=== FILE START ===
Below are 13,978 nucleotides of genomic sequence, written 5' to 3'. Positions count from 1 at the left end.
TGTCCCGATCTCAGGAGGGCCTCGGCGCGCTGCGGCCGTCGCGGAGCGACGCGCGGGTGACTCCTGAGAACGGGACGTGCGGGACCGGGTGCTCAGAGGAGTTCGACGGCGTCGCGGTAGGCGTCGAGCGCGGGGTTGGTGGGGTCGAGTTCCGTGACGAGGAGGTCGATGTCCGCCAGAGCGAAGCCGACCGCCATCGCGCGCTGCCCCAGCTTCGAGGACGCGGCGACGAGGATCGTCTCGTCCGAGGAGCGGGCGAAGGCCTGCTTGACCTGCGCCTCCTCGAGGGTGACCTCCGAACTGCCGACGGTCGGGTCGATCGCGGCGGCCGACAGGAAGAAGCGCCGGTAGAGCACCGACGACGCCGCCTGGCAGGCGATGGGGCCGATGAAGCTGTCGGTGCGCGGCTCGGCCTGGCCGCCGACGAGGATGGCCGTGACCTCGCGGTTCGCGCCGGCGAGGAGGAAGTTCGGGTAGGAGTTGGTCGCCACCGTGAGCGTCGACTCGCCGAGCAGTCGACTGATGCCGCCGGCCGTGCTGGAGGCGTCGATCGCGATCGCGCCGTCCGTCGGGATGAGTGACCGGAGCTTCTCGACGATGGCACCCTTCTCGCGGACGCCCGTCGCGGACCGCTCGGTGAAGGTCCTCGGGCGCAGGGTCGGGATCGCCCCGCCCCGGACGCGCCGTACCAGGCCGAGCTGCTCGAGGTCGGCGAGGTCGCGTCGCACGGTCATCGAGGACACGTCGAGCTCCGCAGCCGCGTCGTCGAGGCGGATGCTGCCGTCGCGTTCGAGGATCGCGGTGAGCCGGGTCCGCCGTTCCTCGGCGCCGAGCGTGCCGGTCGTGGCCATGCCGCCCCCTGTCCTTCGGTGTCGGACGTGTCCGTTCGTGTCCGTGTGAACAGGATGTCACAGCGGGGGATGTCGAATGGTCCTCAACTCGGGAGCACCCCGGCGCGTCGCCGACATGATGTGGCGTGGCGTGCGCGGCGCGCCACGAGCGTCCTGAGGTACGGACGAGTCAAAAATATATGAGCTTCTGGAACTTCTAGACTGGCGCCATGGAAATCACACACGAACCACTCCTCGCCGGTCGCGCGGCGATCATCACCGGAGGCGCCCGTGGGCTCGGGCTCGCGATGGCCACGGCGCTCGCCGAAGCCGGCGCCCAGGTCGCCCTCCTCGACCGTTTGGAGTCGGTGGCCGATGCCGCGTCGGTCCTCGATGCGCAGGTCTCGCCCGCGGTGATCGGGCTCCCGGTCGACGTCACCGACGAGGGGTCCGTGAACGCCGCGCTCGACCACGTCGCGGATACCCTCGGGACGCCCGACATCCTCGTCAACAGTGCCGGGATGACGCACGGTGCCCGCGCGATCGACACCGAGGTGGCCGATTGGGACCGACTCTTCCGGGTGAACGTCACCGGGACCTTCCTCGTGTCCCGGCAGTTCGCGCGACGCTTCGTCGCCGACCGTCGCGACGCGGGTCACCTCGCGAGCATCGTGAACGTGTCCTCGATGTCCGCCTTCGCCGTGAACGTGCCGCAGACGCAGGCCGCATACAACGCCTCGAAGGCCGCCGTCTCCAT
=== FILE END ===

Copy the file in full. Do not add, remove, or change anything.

Below are 13,978 nucleotides of genomic sequence, written 5' to 3'. Positions count from 1 at the left end.
TGTCCCGATCTCAGGAGGGCCTCGGCGCGCTGCGGCCGTCGCGGAGCGACGCGCGGGTGACTCCTGAGAACGGGACGTGCGGGACCGGGTGCTCAGAGGAGTTCGACGGCGTCGCGGTAGGCGTCGAGCGCGGGGTTGGTGGGGTCGAGTTCCGTGACGAGGAGGTCGATGTCCGCCAGAGCGAAGCCGACCGCCATCGCGCGCTGCCCCAGCTTCGAGGACGCGGCGACGAGGATCGTCTCGTCCGAGGAGCGGGCGAAGGCCTGCTTGACCTGCGCCTCCTCGAGGGTGACCTCCGAACTGCCGACGGTCGGGTCGATCGCGGCGGCCGACAGGAAGAAGCGCCGGTAGAGCACCGACGACGCCGCCTGGCAGGCGATGGGGCCGATGAAGCTGTCGGTGCGCGGCTCGGCCTGGCCGCCGACGAGGATGGCCGTGACCTCGCGGTTCGCGCCGGCGAGGAGGAAGTTCGGGTAGGAGTTGGTCGCCACCGTGAGCGTCGACTCGCCGAGCAGTCGACTGATGCCGCCGGCCGTGCTGGAGGCGTCGATCGCGATCGCGCCGTCCGTCGGGATGAGTGACCGGAGCTTCTCGACGATGGCACCCTTCTCGCGGACGCCCGTCGCGGACCGCTCGGTGAAGGTCCTCGGGCGCAGGGTCGGGATCGCCCCGCCCCGGACGCGCCGTACCAGGCCGAGCTGCTCGAGGTCGGCGAGGTCGCGTCGCACGGTCATCGAGGACACGTCGAGCTCCGCAGCCGCGTCGTCGAGGCGGATGCTGCCGTCGCGTTCGAGGATCGCGGTGAGCCGGGTCCGCCGTTCCTCGGCGCCGAGCGTGCCGGTCGTGGCCATGCCGCCCCCTGTCCTTCGGTGTCGGACGTGTCCGTTCGTGTCCGTGTGAACAGGATGTCACAGCGGGGGATGTCGAATGGTCCTCAACTCGGGAGCACCCCGGCGCGTCGCCGACATGATGTGGCGTGGCGTGCGCGGCGCGCCACGAGCGTCCTGAGGTACGGACGAGTCAAAAATATATGAGCTTCTGGAACTTCTAGACTGGCGCCATGGAAATCACACACGAACCACTCCTCGCCGGTCGCGCGGCGATCATCACCGGAGGCGCCCGTGGGCTCGGGCTCGCGATGGCCACGGCGCTCGCCGAAGCCGGCGCCCAGGTCGCCCTCCTCGACCGTTTGGAGTCGGTGGCCGATGCCGCGTCGGTCCTCGATGCGCAGGTCTCGCCCGCGGTGATCGGGCTCCCGGTCGACGTCACCGACGAGGGGTCCGTGAACGCCGCGCTCGACCACGTCGCGGATACCCTCGGGACGCCCGACATCCTCGTCAACAGTGCCGGGATGACGCACGGTGCCCGCGCGATCGACACCGAGGTGGCCGATTGGGACCGACTCTTCCGGGTGAACGTCACCGGGACCTTCCTCGTGTCCCGGCAGTTCGCGCGACGCTTCGTCGCCGACCGTCGCGACGCGGGTCACCTCGCGAGCATCGTGAACGTGTCCTCGATGTCCGCCTTCGCCGTGAACGTGCCGCAGACGCAGGCCGCATACAACGCCTCGAAGGCCGCCGTCTCCAT